The respiratory tract, in other words, the airway, is the primary airflow path for several physiological activities such as coughing, breathing, and sneezing. Diseases can impact airway functionality through various means including cancer of the head and neck, Neurological disorders such as Parkinson's disease, and sleep disorders and all of which are considered in this study. In this dissertation, numerical modeling techniques were used to simulate three distinct airway diseases: a weak cough leading to aspiration, upper airway patency in obstructive sleep apnea, and tongue cancer in swallow disorders. The work described in this dissertation, therefore, divided into three biomechanical models, of which fluid and particulate dynamics model of cough is the first. Cough is an airway protective mechanism, which results from a coordinated series of respiratory, laryngeal, and pharyngeal muscle activity. Patients with diminished upper airway protection often exhibit cough impairment resulting in aspiration pneumonia. Computational Fluid Dynamics (CFD) technique was used to simulate airflow and penetrant behavior in the airway geometry reconstructed from Computed Tomography (CT) images acquired from participants. The second study describes Obstructive Sleep Apnea (OSA) and the effects of dilator muscular activation on the human retro-lingual airway in OSA. Computations were performed for the inspiration stage of the breathing cycle, utilizing a fluid-structure interaction (FSI) method to couple structural deformation with airflow dynamics. The spatiotemporal deformation of the structures surrounding the airway wall was predicted and found to be in general agreement with observed changes in luminal opening and the distribution of airflow from upright to supine posture. The third study describes the effects of cancer of the tongue base on tongue motion during swallow. A three-dimensional biomechanical model was developed and used to calculate the spatiotemporal deformation of the tongue under a sequence of movements which simulate the oral stage of swallow.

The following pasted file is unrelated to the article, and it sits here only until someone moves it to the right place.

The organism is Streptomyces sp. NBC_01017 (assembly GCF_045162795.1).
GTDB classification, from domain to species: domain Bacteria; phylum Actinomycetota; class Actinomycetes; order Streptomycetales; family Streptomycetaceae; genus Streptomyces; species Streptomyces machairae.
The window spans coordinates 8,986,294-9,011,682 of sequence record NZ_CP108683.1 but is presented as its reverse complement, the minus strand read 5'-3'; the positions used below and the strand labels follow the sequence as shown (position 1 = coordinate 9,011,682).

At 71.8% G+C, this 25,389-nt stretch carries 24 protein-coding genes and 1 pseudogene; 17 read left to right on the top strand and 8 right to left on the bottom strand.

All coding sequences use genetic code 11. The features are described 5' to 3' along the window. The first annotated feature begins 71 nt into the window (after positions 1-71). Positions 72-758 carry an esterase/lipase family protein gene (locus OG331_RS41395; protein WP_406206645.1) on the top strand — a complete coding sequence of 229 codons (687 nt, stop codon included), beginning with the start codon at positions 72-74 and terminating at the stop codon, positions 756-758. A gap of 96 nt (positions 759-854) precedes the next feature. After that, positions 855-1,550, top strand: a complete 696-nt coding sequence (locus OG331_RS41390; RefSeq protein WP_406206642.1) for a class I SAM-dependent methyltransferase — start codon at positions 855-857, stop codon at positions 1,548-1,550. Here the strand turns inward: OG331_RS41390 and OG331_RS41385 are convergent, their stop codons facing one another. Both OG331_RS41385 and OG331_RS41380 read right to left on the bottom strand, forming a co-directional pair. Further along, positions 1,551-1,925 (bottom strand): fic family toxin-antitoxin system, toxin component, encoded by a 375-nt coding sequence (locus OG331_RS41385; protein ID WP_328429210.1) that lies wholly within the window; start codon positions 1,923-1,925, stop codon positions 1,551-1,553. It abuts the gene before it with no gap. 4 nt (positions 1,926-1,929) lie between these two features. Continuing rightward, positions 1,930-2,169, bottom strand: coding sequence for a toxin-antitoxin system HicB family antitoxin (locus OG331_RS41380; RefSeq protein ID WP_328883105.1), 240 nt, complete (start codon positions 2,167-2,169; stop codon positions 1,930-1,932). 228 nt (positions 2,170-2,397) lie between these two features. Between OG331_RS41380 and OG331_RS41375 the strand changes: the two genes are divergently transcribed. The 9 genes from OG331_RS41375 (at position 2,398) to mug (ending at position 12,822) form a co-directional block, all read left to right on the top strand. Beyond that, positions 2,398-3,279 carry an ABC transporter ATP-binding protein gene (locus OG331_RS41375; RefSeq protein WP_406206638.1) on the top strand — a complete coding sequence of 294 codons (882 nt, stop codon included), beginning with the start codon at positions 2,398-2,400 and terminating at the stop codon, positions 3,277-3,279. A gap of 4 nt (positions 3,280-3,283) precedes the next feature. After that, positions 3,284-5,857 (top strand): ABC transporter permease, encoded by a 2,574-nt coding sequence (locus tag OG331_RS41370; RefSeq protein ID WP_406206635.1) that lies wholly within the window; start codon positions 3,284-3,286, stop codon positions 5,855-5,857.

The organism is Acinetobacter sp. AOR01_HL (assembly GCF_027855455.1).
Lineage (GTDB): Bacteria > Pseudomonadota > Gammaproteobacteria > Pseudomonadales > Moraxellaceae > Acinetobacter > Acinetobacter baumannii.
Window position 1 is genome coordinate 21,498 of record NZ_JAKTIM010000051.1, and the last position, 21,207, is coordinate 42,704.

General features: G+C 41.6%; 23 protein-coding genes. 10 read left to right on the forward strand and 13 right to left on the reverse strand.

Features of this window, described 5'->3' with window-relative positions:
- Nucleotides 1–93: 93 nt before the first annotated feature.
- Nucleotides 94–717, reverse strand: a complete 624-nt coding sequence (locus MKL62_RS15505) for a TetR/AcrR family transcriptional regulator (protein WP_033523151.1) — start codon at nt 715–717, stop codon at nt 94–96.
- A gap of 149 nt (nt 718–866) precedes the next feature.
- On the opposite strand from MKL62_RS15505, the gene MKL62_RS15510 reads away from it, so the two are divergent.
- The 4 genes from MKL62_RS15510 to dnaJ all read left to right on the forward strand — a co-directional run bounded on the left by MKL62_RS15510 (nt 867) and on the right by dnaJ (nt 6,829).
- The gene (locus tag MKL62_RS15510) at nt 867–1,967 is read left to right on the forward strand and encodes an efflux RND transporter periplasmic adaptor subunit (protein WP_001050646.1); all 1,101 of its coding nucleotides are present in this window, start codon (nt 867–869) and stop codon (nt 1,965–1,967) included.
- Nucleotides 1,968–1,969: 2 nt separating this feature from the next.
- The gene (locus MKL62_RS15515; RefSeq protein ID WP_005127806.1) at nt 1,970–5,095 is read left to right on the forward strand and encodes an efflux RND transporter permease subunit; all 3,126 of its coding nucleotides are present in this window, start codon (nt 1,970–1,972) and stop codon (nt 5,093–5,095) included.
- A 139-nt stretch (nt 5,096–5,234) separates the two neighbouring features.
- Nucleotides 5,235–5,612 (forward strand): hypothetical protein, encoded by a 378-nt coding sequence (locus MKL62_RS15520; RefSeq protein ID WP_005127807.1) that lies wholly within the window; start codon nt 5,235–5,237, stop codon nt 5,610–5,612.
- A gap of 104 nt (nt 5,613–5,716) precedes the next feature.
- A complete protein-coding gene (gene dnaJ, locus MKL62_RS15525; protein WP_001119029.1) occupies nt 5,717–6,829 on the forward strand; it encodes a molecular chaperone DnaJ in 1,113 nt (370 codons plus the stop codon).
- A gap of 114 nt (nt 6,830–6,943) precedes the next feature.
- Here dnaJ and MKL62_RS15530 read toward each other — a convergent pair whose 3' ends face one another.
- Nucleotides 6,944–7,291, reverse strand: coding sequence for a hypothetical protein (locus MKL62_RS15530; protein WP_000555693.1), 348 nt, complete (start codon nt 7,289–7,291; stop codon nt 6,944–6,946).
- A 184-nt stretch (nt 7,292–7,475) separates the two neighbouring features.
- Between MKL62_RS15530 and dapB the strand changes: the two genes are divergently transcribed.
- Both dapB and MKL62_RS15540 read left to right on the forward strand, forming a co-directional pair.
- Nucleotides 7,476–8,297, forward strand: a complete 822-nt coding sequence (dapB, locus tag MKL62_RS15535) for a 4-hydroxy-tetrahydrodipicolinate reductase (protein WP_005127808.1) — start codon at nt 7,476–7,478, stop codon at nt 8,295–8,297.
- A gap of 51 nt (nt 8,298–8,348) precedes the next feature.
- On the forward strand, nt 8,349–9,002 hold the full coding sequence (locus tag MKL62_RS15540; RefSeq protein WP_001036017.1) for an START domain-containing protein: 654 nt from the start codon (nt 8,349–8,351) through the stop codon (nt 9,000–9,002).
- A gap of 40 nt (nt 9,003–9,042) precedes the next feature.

Doctor of Philosophy (Ph.D.)
College of Engineering and Computer Science
Mechanical and Aerospace Engineering
Length of Campus-only Access
Doctoral Dissertation (Open Access)
Kuruppumullage, Don Nadun, "Biomechanical Models of Human Upper and Tracheal Airway Functionality" (2018). Electronic Theses and Dissertations, 2004-2019. 5828.